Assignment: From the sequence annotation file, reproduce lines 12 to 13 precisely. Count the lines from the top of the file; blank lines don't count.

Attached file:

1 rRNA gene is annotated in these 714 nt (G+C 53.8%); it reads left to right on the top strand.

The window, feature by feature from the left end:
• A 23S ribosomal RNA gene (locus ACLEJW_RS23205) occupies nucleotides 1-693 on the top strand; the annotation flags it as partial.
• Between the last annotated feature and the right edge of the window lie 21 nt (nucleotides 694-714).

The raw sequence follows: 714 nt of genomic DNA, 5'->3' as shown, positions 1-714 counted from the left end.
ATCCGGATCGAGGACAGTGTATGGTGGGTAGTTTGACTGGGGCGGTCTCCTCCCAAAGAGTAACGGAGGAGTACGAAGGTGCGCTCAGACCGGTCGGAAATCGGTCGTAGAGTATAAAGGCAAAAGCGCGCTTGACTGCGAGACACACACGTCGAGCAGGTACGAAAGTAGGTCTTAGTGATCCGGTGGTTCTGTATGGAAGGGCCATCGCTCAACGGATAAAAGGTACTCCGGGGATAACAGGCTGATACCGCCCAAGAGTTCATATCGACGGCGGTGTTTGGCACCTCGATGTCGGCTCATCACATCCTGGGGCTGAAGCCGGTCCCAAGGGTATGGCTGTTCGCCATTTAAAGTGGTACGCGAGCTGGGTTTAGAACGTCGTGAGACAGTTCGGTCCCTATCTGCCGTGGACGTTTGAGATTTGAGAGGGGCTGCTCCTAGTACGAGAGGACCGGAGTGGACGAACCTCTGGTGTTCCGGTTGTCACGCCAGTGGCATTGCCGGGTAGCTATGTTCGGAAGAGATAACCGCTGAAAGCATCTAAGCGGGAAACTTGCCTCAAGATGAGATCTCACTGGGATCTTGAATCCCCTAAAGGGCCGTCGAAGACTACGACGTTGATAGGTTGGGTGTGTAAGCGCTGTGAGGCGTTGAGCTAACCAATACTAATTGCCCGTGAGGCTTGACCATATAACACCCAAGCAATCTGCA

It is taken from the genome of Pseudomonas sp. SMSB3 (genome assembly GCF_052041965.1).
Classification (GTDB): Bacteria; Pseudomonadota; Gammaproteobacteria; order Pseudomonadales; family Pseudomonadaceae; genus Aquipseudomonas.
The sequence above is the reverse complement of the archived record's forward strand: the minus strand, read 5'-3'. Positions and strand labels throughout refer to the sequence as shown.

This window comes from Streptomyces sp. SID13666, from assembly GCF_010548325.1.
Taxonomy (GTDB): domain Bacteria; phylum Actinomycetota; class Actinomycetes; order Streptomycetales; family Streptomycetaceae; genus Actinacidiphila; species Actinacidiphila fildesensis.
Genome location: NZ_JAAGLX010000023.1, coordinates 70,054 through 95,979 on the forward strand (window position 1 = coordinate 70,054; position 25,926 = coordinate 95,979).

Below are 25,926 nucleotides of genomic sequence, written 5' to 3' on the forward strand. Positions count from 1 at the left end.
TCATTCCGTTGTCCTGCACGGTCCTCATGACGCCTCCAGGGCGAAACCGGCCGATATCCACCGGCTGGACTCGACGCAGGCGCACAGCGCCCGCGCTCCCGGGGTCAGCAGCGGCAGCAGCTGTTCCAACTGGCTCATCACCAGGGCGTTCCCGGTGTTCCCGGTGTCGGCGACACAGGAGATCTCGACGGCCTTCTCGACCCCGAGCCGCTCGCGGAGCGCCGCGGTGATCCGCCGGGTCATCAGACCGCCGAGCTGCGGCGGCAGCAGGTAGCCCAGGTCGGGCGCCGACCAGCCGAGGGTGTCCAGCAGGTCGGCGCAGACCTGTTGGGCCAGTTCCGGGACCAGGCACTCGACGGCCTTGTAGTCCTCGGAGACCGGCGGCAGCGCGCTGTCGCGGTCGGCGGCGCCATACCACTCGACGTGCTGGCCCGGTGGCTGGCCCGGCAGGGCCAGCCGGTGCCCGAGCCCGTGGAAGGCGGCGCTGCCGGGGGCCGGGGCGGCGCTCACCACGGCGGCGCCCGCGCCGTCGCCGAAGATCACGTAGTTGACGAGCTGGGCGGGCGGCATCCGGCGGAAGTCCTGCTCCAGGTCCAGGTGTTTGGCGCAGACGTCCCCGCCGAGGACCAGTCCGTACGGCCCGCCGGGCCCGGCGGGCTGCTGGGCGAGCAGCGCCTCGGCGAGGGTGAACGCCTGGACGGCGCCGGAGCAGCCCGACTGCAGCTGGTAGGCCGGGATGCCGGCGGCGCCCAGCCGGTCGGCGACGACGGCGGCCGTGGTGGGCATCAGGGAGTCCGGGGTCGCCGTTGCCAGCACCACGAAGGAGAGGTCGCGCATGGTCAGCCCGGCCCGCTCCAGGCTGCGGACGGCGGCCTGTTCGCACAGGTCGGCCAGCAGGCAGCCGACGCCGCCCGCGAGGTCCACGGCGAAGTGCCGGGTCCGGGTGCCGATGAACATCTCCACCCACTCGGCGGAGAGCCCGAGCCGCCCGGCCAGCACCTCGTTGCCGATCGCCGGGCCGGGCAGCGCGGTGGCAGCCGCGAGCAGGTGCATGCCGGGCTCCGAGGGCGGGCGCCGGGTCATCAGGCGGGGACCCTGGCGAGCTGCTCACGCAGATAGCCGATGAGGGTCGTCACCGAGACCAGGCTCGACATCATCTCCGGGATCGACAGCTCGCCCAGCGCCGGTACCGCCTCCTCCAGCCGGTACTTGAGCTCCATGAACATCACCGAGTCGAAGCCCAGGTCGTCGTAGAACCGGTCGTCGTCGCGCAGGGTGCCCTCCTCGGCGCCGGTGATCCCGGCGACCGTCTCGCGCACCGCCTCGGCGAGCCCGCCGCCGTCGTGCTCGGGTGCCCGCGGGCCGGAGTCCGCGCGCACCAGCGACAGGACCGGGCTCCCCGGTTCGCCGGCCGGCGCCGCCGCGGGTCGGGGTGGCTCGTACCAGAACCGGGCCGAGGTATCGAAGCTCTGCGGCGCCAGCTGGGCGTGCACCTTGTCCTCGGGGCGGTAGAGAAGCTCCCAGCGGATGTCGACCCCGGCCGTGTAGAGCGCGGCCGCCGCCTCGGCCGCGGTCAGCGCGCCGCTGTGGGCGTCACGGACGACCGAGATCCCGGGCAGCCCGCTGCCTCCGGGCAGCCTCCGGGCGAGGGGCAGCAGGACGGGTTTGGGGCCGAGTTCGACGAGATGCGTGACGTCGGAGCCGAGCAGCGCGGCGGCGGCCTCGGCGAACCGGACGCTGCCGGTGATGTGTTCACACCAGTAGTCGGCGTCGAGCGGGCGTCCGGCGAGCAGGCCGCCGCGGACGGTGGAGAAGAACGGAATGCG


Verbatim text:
Genome location: NZ_JAAGLX010000023.1, coordinates 70,054 through 95,979 on the forward strand (window position 1 = coordinate 70,054; position 25,926 = coordinate 95,979).

Below are 25,926 nucleotides of genomic sequence, written 5' to 3' on the forward strand. Positions count from 1 at the left end.